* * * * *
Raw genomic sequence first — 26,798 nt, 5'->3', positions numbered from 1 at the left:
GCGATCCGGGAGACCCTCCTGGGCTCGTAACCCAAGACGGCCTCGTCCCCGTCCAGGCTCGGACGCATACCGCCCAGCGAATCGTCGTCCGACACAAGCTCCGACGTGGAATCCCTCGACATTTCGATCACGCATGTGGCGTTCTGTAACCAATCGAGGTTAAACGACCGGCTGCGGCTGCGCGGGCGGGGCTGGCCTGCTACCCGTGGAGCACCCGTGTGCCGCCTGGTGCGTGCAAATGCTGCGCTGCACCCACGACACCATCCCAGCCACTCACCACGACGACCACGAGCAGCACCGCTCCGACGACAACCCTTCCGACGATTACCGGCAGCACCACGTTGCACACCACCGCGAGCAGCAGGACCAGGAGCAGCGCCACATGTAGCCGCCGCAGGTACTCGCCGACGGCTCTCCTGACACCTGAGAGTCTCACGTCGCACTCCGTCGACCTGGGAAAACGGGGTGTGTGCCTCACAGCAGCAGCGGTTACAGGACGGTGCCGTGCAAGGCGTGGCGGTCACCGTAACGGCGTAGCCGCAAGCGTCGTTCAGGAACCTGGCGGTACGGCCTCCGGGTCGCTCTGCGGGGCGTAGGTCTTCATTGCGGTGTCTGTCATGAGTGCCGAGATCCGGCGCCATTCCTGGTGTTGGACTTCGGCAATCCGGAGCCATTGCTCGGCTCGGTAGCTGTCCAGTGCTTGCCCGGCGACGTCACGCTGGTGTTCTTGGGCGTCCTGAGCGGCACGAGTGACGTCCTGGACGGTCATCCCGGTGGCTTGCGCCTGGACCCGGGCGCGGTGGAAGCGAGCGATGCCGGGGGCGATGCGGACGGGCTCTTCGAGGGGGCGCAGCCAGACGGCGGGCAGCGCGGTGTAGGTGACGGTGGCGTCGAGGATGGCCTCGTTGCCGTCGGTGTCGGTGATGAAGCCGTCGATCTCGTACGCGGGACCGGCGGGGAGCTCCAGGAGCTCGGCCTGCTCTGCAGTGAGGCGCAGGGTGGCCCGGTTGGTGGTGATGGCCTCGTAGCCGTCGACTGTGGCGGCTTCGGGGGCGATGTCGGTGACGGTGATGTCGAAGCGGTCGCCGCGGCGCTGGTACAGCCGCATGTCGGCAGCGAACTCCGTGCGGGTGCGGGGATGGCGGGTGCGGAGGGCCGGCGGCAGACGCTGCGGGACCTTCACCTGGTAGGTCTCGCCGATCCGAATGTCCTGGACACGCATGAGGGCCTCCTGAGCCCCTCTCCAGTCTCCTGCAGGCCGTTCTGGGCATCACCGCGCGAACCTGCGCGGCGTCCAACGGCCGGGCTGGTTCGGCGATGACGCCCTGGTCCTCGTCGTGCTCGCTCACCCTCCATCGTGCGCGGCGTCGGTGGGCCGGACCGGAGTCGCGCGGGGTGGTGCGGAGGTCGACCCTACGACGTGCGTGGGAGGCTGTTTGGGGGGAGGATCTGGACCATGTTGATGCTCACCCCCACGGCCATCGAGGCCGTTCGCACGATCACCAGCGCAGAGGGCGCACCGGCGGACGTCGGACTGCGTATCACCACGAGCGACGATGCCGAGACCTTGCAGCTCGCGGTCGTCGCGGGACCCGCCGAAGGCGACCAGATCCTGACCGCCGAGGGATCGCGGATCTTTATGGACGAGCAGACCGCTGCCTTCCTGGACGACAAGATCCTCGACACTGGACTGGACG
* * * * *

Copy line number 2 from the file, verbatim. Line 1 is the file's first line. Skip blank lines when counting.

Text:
GCGATCCGGGAGACCCTCCTGGGCTCGTAACCCAAGACGGCCTCGTCCCCGTCCAGGCTCGGACGCATACCGCCCAGCGAATCGTCGTCCGACACAAGCTCCGACGTGGAATCCCTCGACATTTCGATCACGCATGTGGCGTTCTGTAACCAATCGAGGTTAAACGACCGGCTGCGGCTGCGCGGGCGGGGCTGGCCTGCTACCCGTGGAGCACCCGTGTGCCGCCTGGTGCGTGCAAATGCTGCGCTGCACCCACGACACCATCCCAGCCACTCACCACGACGACCACGAGCAGCACCGCTCCGACGACAACCCTTCCGACGATTACCGGCAGCACCACGTTGCACACCACCGCGAGCAGCAGGACCAGGAGCAGCGCCACATGTAGCCGCCGCAGGTACTCGCCGACGGCTCTCCTGACACCTGAGAGTCTCACGTCGCACTCCGTCGACCTGGGAAAACGGGGTGTGTGCCTCACAGCAGCAGCGGTTACAGGACGGTGCCGTGCAAGGCGTGGCGGTCACCGTAACGGCGTAGCCGCAAGCGTCGTTCAGGAACCTGGCGGTACGGCCTCCGGGTCGCTCTGCGGGGCGTAGGTCTTCATTGCGGTGTCTGTCATGAGTGCCGAGATCCGGCGCCATTCCTGGTGTTGGACTTCGGCAATCCGGAGCCATTGCTCGGCTCGGTAGCTGTCCAGTGCTTGCCCGGCGACGTCACGCTGGTGTTCTTGGGCGTCCTGAGCGGCACGAGTGACGTCCTGGACGGTCATCCCGGTGGCTTGCGCCTGGACCCGGGCGCGGTGGAAGCGAGCGATGCCGGGGGCGATGCGGACGGGCTCTTCGAGGGGGCGCAGCCAGACGGCGGGCAGCGCGGTGTAGGTGACGGTGGCGTCGAGGATGGCCTCGTTGCCGTCGGTGTCGGTGATGAAGCCGTCGATCTCGTACGCGGGACCGGCGGGGAGCTCCAGGAGCTCGGCCTGCTCTGCAGTGAGGCGCAGGGTGGCCCGGTTGGTGGTGATGGCCTCGTAGCCGTCGACTGTGGCGGCTTCGGGGGCGATGTCGGTGACGGTGATGTCGAAGCGGTCGCCGCGGCGCTGGTACAGCCGCATGTCGGCAGCGAACTCCGTGCGGGTGCGGGGATGGCGGGTGCGGAGGGCCGGCGGCAGACGCTGCGGGACCTTCACCTGGTAGGTCTCGCCGATCCGAATGTCCTGGACACGCATGAGGGCCTCCTGAGCCCCTCTCCAGTCTCCTGCAGGCCGTTCTGGGCATCACCGCGCGAACCTGCGCGGCGTCCAACGGCCGGGCTGGTTCGGCGATGACGCCCTGGTCCTCGTCGTGCTCGCTCACCCTCCATCGTGCGCGGCGTCGGTGGGCCGGACCGGAGTCGCGCGGGGTGGTGCGGAGGTCGACCCTACGACGTGCGTGGGAGGCTGTTTGGGGGGAGGATCTGGACCATGTTGATGCTCACCCCCACGGCCATCGAGGCCGTTCGCACGATCACCAGCGCAGAGGGCGCACCGGCGGACGTCGGACTGCGTATCACCACGAGCGACGATGCCGAGACCTTGCAGCTCGCGGTCGTCGCGGGACCCGCCGAAGGCGACCAGATCCTGACCGCCGAGGGATCGCGGATCTTTATGGACGAGCAGACCGCTGCCTTCCTGGACGACAAGATCCTCGACACTGGACTGGACG